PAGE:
The Devil's Advocate - Grammar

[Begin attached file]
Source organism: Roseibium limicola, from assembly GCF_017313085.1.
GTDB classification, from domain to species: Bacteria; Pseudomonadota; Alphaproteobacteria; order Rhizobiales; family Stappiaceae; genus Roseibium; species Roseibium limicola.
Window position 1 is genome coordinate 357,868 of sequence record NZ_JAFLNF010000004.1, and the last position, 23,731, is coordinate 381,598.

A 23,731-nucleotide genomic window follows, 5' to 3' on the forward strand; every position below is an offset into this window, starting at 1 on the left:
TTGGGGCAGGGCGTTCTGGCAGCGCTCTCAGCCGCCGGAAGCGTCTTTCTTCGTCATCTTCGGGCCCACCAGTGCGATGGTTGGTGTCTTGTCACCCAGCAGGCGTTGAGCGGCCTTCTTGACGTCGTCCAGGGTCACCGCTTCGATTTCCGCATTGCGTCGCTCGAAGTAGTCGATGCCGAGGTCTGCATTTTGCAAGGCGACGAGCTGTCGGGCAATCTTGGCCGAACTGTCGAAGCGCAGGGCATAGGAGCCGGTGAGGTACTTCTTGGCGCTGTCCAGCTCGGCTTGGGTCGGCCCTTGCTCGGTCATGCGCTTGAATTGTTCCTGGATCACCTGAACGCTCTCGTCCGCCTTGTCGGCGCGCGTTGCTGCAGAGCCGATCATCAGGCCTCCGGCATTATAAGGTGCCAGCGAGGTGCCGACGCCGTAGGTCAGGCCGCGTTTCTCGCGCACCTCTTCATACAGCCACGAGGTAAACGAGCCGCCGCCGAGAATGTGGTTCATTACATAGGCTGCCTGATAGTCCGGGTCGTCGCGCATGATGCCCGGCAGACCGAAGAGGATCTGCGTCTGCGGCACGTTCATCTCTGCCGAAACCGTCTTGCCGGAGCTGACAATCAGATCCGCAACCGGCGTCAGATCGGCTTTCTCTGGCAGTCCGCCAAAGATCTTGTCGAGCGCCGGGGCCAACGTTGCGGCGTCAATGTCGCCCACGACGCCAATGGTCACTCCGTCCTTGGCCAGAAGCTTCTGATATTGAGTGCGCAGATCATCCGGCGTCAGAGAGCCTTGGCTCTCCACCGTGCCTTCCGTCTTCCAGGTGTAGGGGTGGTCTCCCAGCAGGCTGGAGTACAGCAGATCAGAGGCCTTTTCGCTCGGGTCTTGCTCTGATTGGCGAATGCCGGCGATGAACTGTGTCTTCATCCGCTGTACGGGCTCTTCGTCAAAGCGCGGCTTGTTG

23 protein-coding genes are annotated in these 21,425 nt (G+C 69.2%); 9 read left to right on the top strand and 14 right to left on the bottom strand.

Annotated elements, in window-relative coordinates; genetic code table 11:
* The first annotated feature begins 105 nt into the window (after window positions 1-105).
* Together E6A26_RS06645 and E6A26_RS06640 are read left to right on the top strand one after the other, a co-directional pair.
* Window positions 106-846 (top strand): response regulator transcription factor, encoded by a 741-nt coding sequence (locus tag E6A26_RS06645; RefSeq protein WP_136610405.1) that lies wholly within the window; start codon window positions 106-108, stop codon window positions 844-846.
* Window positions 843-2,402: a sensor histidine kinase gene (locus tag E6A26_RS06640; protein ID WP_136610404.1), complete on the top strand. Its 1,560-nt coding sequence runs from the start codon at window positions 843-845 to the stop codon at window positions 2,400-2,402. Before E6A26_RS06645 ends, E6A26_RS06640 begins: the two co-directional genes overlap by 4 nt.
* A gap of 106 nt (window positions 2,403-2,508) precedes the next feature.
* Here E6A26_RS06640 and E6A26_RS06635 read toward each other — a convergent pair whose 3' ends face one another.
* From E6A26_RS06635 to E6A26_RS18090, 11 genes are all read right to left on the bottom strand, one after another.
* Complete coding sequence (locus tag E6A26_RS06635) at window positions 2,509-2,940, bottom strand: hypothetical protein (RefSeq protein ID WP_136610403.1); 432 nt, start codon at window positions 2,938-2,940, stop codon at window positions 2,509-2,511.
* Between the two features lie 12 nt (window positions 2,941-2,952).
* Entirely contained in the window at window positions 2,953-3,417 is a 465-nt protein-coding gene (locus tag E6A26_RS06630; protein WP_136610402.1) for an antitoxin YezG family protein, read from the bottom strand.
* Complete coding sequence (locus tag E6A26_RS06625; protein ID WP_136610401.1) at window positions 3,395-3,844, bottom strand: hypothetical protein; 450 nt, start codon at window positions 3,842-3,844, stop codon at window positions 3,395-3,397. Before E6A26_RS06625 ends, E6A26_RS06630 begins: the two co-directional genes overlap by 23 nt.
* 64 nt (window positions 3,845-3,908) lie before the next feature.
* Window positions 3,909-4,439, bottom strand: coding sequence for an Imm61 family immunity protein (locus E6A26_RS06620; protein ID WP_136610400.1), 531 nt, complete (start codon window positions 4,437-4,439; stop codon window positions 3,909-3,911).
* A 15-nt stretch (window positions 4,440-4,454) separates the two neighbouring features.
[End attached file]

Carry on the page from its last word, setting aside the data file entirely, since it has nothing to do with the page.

As writers, I think most of us would argue the need for good grammar in all writing and primary school teachers strive to cover the vast catalogue of rules, definitions, and, oh yes, the exceptions to the rules!  Eminent professors of linguistics vehemently support this teaching in schools: Both Willem Hollman, at Lancaster University, and Dick Hudson, at UCL have realms of research that prove how teaching English grammar benefits the learning of foreign languages because it helps us understand how our language works. ( But here’s the thing: Yesterday I observed a lesson about superlatives and comparatives. We gazed at the PowerPoint, stared at the litany of suffixes and root words, and strove to understand the various spellings and correlations. As the slides flicked by, some of us diligently took notes, others of us stared out of the window, and one or two of us picked noses or flicked tiny rolled-up bits of paper at each other. OK, I am the eldest by a number of decades but I couldn’t help empathising with these ten-year-olds; goggle-eyed and bored to tears.  I must add that this is no reflection on the teacher – the primary curriculum is so jam-packed full of objectives and curriculum expectations that most lessons are taught under huge pressures and limited time but sometimes I watch a lesson and think – what is the point? I mean, why on earth does it matter whether we know the definitions and theory of superlative and comparative, the teaching behind it, or even the difference in spellings (hello – we have spell checkers now!) The fact is every child in that class uses superlatives and comparatives in their writing without even realising they are superlatives and comparatives. An even bigger fact, most adults do not understand this terminology (Superlative and Comparative? Isn’t that a new sports brand?) and life seems to go on quite happily for them.   Now, the writers among us will probably be apoplectic with some of the opinions above (actually I found some parts, especially the bit about the spell checker very difficult to write) because writing books goes hand in hand with good grammar – yet I am going to dare to ask the question – IS this really true? (Ahem, remember I am playing the devil’s advocate.) How many popular books loved and cherished by children and adults the world over are grammatically incorrect or, what we refer to in the profession, badly written? Yet, these stories and informative tomes bring so much pleasure and escapism.  Adam Caller, founder, and CEO of Tutors International commented on the findings of a research study that showed teaching grammar failed to improve narrative writing in six to seven-year-olds. He said, “I have misgivings about the current emphasis on the methodical teaching of grammar in schools. There is a difference between the way language is written and how it is spoken. Language is not a fixed entity and so writing can’t be improved by following fixed rules and regulations which will become obsolete in time. Language is fluid, constantly changing on a daily basis and so it creates itself.” ( Well, perhaps he has a point about the methodical teaching particularly as personally, I do have an allergy to PowerPoint but what is your opinion? How important is grammar to you? Did you learn grammar in school or did you learn about the rules in your capacity as an author? Do you understand and know all those grammatical terms; fronted adverbials, conjunctions, subordinate clauses, embedded clauses, etc, or do you use the grammar correctly without understanding the terminology?

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